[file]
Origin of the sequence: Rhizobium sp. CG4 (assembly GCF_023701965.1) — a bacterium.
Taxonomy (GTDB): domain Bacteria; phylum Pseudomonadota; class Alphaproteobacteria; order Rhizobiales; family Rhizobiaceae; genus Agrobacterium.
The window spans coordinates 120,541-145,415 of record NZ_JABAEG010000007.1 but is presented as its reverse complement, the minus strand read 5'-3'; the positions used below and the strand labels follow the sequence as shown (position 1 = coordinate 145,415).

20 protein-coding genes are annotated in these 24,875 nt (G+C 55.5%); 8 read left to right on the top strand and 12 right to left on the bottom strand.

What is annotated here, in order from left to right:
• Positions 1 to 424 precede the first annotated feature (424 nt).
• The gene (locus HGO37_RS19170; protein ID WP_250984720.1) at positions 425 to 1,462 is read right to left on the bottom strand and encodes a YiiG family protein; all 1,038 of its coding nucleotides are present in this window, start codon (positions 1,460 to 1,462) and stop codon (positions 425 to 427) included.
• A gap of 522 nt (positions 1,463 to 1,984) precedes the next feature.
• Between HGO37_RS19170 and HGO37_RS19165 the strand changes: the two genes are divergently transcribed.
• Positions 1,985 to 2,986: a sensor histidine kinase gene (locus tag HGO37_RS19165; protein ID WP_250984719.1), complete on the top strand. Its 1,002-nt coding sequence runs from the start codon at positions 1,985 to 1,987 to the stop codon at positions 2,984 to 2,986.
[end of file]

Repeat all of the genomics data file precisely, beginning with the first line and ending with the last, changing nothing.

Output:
Origin of the sequence: Rhizobium sp. CG4 (assembly GCF_023701965.1) — a bacterium.
Taxonomy (GTDB): domain Bacteria; phylum Pseudomonadota; class Alphaproteobacteria; order Rhizobiales; family Rhizobiaceae; genus Agrobacterium.
The window spans coordinates 120,541-145,415 of record NZ_JABAEG010000007.1 but is presented as its reverse complement, the minus strand read 5'-3'; the positions used below and the strand labels follow the sequence as shown (position 1 = coordinate 145,415).

20 protein-coding genes are annotated in these 24,875 nt (G+C 55.5%); 8 read left to right on the top strand and 12 right to left on the bottom strand.

What is annotated here, in order from left to right:
• Positions 1 to 424 precede the first annotated feature (424 nt).
• The gene (locus HGO37_RS19170; protein ID WP_250984720.1) at positions 425 to 1,462 is read right to left on the bottom strand and encodes a YiiG family protein; all 1,038 of its coding nucleotides are present in this window, start codon (positions 1,460 to 1,462) and stop codon (positions 425 to 427) included.
• A gap of 522 nt (positions 1,463 to 1,984) precedes the next feature.
• Between HGO37_RS19170 and HGO37_RS19165 the strand changes: the two genes are divergently transcribed.
• Positions 1,985 to 2,986: a sensor histidine kinase gene (locus tag HGO37_RS19165; protein ID WP_250984719.1), complete on the top strand. Its 1,002-nt coding sequence runs from the start codon at positions 1,985 to 1,987 to the stop codon at positions 2,984 to 2,986.